Driving while talking on a hands-free phone can be as distracting as talking on a hand-held mobile, psychologists at the University of Sussex say.
The study, published in the Transportation Research journal, found that drivers having conversations which sparked their visual imagination detected fewer road hazards than those who didn’t. They also focused on a smaller area of the road ahead of them and failed to see hazards, even when they looked directly at them. This shows the risks of even hands-free phone conversations.
The researchers found that conversations may use more of the brain’s visual processing resources than previously understood. Having a conversation which requires the driver to use their visual imagination creates competition for the brain’s processing capacity, which results in drivers missing road hazards that they might otherwise have spotted.
Dr Graham Hole, Senior Lecturer in Psychology at the University of Sussex, said:
“A popular misconception is that using a mobile phone while driving is safe as long as the driver uses a hands-free phone. Our research shows this is not the case. Hands-free can be equally distracting because conversations cause the driver to visually imagine what they’re talking about. This visual imagery competes for processing resources with what the driver sees in front of them on the road.
“Our findings have implications for real-life mobile phone conversations. The person at the other end of the phone might ask “where did you leave the blue file?”, causing the driver to mentally search a remembered room. The driver may also simply imagine the facial expression of the person they’re talking to.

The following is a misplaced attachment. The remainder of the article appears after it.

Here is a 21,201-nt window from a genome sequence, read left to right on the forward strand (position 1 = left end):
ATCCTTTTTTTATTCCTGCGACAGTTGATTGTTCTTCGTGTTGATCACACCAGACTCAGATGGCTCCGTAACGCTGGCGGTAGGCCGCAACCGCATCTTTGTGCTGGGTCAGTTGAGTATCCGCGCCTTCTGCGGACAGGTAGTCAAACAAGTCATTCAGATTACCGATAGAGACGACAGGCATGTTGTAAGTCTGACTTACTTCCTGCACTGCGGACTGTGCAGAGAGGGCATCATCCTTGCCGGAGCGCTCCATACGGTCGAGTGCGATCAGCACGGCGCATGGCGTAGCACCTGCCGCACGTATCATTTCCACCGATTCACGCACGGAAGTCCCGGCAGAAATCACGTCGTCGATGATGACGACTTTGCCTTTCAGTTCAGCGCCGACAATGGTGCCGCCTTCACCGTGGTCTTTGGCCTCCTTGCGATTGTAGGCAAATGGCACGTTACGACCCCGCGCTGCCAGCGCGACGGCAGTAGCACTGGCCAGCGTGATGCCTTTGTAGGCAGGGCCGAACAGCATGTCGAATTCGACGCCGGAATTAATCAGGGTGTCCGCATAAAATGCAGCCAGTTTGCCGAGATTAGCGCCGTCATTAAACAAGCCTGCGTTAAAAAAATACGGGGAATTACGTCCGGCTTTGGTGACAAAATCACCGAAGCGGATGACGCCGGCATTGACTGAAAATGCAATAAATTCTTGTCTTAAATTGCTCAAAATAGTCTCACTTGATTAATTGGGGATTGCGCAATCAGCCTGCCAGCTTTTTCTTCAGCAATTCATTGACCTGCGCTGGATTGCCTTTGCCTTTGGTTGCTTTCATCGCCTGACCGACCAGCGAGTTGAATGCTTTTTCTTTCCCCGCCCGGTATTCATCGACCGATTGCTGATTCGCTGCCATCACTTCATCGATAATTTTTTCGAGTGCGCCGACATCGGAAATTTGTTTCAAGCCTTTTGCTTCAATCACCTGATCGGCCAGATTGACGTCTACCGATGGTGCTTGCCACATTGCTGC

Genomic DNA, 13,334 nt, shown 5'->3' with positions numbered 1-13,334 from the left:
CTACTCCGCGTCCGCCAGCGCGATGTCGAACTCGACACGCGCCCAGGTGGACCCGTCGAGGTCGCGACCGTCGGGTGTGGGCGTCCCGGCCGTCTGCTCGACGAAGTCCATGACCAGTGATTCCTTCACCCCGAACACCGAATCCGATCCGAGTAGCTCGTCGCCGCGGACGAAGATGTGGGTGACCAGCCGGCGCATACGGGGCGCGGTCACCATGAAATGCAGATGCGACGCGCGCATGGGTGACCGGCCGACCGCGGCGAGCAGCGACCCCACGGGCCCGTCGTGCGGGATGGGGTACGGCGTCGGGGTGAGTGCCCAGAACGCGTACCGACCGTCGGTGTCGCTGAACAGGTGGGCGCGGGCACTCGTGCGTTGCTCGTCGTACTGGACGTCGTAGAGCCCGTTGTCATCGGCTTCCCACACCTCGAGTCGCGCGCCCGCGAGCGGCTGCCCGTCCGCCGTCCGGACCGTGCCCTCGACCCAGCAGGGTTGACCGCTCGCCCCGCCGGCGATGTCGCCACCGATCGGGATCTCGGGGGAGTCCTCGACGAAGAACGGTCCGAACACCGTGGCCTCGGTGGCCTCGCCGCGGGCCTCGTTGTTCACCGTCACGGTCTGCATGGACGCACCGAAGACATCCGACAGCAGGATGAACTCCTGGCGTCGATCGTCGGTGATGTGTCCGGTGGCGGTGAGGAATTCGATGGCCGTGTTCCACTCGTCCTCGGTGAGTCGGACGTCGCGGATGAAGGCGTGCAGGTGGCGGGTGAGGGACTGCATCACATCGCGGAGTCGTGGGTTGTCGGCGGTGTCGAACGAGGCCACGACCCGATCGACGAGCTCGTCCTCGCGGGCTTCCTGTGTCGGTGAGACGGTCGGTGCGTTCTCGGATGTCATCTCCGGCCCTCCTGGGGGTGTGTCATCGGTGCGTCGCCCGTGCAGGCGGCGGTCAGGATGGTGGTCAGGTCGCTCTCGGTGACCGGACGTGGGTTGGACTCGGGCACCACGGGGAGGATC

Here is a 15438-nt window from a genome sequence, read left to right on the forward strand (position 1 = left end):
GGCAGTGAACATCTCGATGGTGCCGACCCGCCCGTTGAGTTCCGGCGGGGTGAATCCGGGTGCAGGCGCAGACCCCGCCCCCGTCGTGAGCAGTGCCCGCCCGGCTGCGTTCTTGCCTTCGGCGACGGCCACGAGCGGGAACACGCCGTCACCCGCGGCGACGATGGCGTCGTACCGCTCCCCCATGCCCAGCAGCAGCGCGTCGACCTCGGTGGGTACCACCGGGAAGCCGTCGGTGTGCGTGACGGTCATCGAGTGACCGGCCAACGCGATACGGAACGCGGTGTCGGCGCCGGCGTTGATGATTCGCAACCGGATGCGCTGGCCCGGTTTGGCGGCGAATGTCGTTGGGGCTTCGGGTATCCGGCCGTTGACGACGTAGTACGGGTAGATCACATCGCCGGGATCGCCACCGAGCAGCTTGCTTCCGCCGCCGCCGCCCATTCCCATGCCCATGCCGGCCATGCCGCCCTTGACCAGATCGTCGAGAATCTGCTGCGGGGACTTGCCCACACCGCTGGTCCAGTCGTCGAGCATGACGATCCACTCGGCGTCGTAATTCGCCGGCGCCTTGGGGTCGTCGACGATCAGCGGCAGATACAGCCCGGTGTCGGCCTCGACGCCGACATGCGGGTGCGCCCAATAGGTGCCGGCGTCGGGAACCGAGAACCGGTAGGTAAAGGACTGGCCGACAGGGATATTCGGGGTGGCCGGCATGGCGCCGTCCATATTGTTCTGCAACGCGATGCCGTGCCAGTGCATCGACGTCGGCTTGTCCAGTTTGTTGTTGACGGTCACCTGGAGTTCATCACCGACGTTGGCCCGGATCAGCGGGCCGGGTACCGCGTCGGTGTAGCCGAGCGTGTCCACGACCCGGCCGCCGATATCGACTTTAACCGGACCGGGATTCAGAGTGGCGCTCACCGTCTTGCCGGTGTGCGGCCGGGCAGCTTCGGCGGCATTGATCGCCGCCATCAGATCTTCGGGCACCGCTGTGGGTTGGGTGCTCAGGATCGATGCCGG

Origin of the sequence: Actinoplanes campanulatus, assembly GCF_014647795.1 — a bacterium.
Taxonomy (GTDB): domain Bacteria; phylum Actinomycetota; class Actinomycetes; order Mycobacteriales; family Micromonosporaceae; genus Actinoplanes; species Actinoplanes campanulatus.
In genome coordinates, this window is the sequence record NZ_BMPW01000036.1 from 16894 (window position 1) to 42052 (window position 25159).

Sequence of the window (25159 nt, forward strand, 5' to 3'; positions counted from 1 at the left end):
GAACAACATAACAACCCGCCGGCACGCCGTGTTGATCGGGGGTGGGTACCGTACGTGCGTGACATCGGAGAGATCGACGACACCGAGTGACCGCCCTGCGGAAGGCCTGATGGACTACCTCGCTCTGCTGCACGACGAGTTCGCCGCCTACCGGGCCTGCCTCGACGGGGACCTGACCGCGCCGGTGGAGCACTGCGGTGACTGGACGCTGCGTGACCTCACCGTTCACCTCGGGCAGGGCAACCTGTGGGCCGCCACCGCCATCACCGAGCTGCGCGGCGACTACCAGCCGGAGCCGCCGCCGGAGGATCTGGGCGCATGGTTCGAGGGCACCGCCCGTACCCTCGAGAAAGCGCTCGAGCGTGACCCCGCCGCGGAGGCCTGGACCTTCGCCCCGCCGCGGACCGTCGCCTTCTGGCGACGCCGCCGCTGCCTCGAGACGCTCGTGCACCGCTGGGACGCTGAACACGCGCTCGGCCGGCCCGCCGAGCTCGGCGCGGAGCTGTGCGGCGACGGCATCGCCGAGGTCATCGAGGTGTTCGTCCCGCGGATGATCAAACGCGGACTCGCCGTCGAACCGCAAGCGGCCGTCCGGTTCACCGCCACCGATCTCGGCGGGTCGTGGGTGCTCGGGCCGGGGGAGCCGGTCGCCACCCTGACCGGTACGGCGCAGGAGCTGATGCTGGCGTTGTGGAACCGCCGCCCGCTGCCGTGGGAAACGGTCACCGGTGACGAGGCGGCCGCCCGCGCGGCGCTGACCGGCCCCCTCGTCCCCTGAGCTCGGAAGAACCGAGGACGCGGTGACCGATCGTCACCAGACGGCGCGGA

“Clearly this research isn’t a green light to use hand-held mobile phones while driving, however. The use of hand-held phones was made illegal primarily because they interfere with vehicle control; but our study adds to a mounting body of research showing that both hand-held and hands-free phones are dangerously distracting for drivers. The only ‘safe’ phone in a car is one that’s switched off.
The study, which tracked eye movements, also found that drivers who were distracted suffered from “visual tunnelling.” They tended to focus their eyes on a small central region directly ahead of them. This led them to miss hazards in their peripheral vision. Undistracted participants’ eye movements ranged over a much wider area.
‘Imagery-inducing distraction leads to cognitive tunnelling and deteriorated driving performance’ is published in the Transportation Research journal.